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I drove I70 from Dillon to Denver this morning and by the Eisenhower tunnel (funny that the name at the tunnel proper is "Jefferson", anyone knows why?) the temperature was 32 Fahrenheit. There was ice on my cars parked outside. You may want to keep that speed down and stay in right lane. I towed westward 3 weeks ago and yes, pretty much at speed limit: that was my first tow in mountain and God is especially kind to the ignorant (I am living proof of that).
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Old 10-18-2016, 06:04 PM   #8
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(funny that the name at the tunnel proper is "Jefferson", anyone knows why?)
The westbound tunnel is Eisenhower and the eastbound tunnel is Johnson.




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Old 10-18-2016, 06:08 PM   #9
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I can't speak for flatlanders because I live at 8000 feet in Colorado, but I always tow near the speed limit.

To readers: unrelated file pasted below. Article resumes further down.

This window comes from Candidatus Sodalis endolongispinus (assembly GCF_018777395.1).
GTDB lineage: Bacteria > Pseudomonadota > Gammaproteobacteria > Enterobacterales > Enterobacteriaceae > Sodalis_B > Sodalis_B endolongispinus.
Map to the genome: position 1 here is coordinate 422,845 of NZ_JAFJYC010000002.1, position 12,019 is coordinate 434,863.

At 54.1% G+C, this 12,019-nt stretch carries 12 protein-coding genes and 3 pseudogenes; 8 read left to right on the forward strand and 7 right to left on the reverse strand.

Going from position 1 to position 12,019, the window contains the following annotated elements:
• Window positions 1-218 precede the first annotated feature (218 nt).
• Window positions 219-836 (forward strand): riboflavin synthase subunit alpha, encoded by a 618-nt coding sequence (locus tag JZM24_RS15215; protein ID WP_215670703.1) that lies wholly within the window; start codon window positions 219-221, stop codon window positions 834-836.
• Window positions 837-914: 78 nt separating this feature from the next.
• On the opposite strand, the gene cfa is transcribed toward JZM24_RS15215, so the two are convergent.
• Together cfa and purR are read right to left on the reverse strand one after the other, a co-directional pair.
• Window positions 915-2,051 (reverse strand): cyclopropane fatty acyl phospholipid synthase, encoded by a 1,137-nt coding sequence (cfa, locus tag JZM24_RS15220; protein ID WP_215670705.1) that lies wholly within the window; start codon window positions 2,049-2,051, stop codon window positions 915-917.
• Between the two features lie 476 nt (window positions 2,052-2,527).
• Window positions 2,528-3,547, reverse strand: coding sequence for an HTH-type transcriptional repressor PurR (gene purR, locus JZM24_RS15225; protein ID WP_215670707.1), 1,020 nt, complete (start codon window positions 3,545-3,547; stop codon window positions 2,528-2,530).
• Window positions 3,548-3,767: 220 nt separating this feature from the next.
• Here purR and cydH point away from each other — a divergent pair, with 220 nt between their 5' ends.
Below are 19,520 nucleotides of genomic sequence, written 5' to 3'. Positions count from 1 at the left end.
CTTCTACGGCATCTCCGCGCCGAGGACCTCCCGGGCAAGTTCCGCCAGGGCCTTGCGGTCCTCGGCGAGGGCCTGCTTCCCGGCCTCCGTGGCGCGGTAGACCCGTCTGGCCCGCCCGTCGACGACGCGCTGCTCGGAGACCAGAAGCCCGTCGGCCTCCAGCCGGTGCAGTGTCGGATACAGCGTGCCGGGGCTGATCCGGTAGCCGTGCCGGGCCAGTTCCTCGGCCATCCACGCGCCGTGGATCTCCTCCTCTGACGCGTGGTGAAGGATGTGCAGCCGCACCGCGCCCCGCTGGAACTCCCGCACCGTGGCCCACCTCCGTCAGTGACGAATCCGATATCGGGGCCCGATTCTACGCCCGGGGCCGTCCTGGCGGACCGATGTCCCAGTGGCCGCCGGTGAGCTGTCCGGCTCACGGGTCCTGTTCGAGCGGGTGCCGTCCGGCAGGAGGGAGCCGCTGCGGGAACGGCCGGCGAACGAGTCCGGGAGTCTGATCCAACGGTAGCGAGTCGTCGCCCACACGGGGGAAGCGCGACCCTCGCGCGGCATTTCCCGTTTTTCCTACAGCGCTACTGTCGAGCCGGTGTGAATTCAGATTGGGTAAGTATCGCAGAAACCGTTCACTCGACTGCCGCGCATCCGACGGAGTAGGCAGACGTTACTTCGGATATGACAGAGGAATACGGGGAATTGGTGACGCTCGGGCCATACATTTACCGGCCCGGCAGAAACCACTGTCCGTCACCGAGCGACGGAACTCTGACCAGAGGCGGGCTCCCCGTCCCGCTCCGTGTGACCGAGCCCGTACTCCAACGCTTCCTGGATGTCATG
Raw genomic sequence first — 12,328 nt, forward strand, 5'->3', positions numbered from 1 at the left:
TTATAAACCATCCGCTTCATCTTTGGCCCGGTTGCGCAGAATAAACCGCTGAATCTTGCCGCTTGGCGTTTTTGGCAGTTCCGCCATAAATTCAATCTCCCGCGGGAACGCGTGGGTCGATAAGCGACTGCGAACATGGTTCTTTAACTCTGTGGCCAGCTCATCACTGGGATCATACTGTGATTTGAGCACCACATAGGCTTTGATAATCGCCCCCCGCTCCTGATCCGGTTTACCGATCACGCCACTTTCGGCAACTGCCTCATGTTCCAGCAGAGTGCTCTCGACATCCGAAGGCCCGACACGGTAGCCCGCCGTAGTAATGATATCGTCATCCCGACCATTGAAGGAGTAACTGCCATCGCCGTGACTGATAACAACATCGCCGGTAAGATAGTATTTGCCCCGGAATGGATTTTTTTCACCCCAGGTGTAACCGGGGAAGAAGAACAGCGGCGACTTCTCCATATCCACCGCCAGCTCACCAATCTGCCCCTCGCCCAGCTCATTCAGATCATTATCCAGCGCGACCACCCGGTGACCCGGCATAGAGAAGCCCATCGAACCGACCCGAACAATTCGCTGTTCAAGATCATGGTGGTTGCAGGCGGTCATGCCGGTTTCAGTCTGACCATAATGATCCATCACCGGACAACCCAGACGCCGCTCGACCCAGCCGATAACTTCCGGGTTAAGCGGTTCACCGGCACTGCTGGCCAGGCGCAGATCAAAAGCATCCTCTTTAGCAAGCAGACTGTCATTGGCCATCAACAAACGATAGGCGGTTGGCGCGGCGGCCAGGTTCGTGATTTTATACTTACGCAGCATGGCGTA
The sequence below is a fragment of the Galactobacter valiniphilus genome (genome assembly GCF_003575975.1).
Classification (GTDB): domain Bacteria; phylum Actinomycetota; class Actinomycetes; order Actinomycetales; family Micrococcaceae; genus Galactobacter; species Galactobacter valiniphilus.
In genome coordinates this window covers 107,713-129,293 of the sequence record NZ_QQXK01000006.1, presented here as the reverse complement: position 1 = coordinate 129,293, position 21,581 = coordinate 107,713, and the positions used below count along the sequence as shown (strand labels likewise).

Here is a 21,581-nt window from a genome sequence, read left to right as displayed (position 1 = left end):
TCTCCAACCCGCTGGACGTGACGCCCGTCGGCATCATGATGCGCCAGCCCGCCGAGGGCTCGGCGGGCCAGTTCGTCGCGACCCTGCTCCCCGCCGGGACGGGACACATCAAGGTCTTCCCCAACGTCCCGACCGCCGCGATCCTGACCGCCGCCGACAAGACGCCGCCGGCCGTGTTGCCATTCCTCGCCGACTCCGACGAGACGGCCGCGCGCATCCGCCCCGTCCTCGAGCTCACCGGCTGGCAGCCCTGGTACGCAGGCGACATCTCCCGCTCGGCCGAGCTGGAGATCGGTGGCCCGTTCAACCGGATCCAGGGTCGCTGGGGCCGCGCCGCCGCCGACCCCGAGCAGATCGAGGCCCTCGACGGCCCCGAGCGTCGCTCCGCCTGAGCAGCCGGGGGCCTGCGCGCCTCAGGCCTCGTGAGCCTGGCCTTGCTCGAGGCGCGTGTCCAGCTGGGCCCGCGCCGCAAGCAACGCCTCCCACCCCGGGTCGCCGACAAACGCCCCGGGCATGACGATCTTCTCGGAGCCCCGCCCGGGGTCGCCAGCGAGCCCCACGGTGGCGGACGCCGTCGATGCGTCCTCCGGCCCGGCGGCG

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I live on the front range and tow I-70 often enough. I typically pull 55-60mph on uphill to the Eisenhower tunnel...
Me too.

I believe if you live here, your vehicles are tuned up for the elevation. There is also a "high elevation" tuning for propane appliances - both for RV's & homes for the thinner air.

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Old 10-18-2016, 06:24 PM   #10
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I see, I stand corrected. Thank you (I was driving, I guess the "J" stood out for me LOL)
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Old 10-18-2016, 08:55 PM   #11
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Towing up long grades is taxing on our tow vehicles. In many cases they are near full power for long periods of time. The thin air robs power. I tow in the right lane. Some big trucks are at 30 mph or less. Watch your temp gages (engine oil, water and trans oil). Yeah, my pickup can pull 6% grades at 60 mph, but the fuel usage is way down below 5 mpg doing it.

BUT getting over the pass and going downhill is the hard part. You are going to have a significant weight pushing you down. You need to select a transmission gear that will give you some significant engine braking. You don't want to "ride the brakes" going downhill lest you overheat them. And you don't want too much speed that may induce sway. Winds in the mountains can be variable and strong at times.